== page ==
Blood in stool (med .: hematocheia, melena) is seen by most patients as something terrible. Noticing the blood in stool, do not be afraid of the worst, but you should immediately go to the doctor. Possible causes of blood in the stool may be gastrointestinal infections, polyps of the large intestine or hemorrhoids, as well as gastric ulcer or chronic inflammatory disease of the large intestine. To exclude the diagnosis of malignant diseases – such as bowel cancer - it is necessary to immediately carry out relevant studies in the clinic. Below you will learn all the important information about the symptom “blood in stool”.
Blood in stool: Description
Blood in the stool indicates that the body somewhere in the gastrointestinal tract loses blood, which is then found mixed with a stool. The color and consistency of the mixed blood can serve as an almost reliable indication of the source of the bleeding.
Blood in the stool does not necessarily occur as a bright red or dark red plaque or impurity, in fact it can stain the stool black. The corresponding manifestations in this case depend on the height of the bleeding in the digestive tract, as the blood state changes upon contact with gastric juice and as a result of processing by microorganisms.
Red blood in stool (hematochezia)
If the blood in the stool is in the form of bright red or dark red, in the form of an impurity or strips, then the blood is relatively fresh. This type of blood in the stool is called hematochezia. The source of bleeding is most likely in the middle or lower parts of the gastrointestinal tract (GIT), because the blood could not be destroyed in large quantities by hydrochloric acid of the stomach, or bacteria.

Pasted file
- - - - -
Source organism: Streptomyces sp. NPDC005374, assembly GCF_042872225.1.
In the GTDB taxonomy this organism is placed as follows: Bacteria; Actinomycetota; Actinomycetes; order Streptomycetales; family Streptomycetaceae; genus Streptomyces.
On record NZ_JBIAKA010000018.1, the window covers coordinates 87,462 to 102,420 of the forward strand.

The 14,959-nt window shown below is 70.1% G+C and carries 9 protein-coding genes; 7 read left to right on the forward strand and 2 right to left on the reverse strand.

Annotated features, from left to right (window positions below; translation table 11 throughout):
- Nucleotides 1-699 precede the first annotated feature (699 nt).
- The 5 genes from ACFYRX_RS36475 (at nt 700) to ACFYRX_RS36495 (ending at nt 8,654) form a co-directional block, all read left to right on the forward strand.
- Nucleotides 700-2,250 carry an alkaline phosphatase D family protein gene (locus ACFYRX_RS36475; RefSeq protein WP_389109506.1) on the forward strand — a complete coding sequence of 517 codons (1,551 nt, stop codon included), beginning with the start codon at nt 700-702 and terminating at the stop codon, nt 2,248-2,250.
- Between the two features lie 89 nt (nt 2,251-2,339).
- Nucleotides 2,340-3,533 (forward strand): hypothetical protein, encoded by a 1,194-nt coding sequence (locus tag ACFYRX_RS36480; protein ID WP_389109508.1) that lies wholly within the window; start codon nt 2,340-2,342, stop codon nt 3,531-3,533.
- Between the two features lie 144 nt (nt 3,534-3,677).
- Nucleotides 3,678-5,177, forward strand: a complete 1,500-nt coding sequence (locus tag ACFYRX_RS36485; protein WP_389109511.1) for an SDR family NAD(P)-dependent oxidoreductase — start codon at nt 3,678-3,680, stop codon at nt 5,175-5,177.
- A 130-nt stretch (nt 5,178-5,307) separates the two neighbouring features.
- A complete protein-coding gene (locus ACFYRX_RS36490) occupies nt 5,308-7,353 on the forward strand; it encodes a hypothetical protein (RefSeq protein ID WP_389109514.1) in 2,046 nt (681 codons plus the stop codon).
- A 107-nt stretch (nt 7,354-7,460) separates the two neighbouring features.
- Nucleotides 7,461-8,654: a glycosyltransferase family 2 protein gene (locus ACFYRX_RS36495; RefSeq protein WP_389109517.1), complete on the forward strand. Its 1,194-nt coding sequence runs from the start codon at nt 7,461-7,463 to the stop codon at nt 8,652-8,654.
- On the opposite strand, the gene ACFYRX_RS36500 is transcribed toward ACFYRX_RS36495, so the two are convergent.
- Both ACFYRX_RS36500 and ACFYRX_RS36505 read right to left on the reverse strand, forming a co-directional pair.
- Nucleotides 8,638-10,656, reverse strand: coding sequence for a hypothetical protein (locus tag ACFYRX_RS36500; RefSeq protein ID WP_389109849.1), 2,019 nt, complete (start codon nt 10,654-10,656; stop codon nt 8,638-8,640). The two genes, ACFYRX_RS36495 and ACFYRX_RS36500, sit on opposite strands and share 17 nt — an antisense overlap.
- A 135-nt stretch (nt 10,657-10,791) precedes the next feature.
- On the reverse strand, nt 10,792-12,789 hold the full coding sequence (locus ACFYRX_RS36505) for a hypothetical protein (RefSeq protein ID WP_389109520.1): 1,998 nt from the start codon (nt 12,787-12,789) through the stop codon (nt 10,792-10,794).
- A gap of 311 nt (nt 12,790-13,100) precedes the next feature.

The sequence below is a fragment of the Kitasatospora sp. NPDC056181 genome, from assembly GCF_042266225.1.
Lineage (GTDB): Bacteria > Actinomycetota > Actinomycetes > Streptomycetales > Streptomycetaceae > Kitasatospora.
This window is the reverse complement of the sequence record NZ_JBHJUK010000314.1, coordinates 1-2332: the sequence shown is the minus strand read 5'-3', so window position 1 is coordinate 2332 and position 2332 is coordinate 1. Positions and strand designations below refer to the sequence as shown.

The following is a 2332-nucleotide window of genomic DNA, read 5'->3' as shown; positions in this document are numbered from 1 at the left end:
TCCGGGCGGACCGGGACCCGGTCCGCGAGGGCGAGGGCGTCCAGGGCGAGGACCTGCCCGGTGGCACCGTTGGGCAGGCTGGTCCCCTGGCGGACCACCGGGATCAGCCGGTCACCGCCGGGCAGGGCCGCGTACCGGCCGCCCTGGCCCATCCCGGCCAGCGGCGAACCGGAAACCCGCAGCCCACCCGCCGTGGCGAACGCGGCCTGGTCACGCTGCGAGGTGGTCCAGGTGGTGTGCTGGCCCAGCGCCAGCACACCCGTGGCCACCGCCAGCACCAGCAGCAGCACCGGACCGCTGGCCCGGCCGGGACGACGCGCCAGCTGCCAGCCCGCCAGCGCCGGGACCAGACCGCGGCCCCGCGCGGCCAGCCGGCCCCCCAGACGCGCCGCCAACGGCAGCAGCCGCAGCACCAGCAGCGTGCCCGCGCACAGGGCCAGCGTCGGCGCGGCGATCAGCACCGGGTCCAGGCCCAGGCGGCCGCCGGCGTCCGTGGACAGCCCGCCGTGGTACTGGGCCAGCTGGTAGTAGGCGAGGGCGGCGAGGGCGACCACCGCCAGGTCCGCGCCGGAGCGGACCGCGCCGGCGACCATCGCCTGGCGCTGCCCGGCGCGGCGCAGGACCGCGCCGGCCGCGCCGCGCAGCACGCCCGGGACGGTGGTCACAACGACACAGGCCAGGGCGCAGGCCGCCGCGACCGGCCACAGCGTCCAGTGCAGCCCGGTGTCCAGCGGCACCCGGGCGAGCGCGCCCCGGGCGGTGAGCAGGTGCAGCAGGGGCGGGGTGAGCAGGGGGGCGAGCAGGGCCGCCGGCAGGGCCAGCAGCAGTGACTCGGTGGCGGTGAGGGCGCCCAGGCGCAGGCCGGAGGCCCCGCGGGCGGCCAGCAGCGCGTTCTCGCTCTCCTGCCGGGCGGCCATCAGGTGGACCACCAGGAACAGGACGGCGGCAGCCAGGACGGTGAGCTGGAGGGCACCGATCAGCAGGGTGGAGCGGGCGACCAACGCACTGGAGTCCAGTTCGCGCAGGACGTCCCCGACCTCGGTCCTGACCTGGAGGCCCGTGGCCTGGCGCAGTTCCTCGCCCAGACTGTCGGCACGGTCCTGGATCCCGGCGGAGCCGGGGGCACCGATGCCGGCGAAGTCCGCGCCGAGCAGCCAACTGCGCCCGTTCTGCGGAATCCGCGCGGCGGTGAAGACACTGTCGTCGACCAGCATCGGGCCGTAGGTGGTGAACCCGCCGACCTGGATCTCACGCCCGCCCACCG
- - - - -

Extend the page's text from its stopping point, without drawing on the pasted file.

If stool is evenly colored in a dark red color, this can indicate, for example, large bleeding in the large intestine. With small bleeding in the stool, jelly-like traces of blood are observed.
In turn, the light red bands may indicate a fresh bleeding in the rectum, for example, with hemorrhoids.
Black blood in the stool (melena, tarry stool)
If stool is black and shiny, then we are talking about the so-called tarry stool (melena). In cases of bleeding in the upper gastrointestinal tract, that is, from the esophagus to the duodenum, hemoglobin in the blood, upon contact with gastric juice, decomposes to hematin. This hematin is the reason for the black color of the stool, and in the case of vomiting, the vomiting mass may resemble coffee grounds.
Black stool often indicates that the source of bleeding is above the small intestine and is caused by either a stomach ulcer or bleeding in the esophagus.
Since intestinal bacteria with prolonged exposure to blood also cause the breakdown of hemoglobin into the pigment of hematin, the black color of the stool may not necessarily be a consequence of bleeding in the upper gastrointestinal tract. With delayed passage of chyme (contents of the intestine), melena may cause bleeding, located deeper.
Under certain circumstances, high-located bleeding in the gastrointestinal tract, on the contrary, can lead to hematochezia, both with a decrease in the secretion of gastric juice due to medication, and with severe bleeding, when the chyme quickly passes through the intestine.
Hidden blood in stool
It may also be that, despite the fact that the blood in the stool is present, it is not visible. Then it's about hidden blood. In most cases, it is detected accidentally in a routine examination or in a targeted study with a known damage to the digestive tract.
Since blood cannot be detected with the naked eye, a guaiacol test for detecting blood in the stool (hemoccult test) is used, with which it can be detected even in small amounts.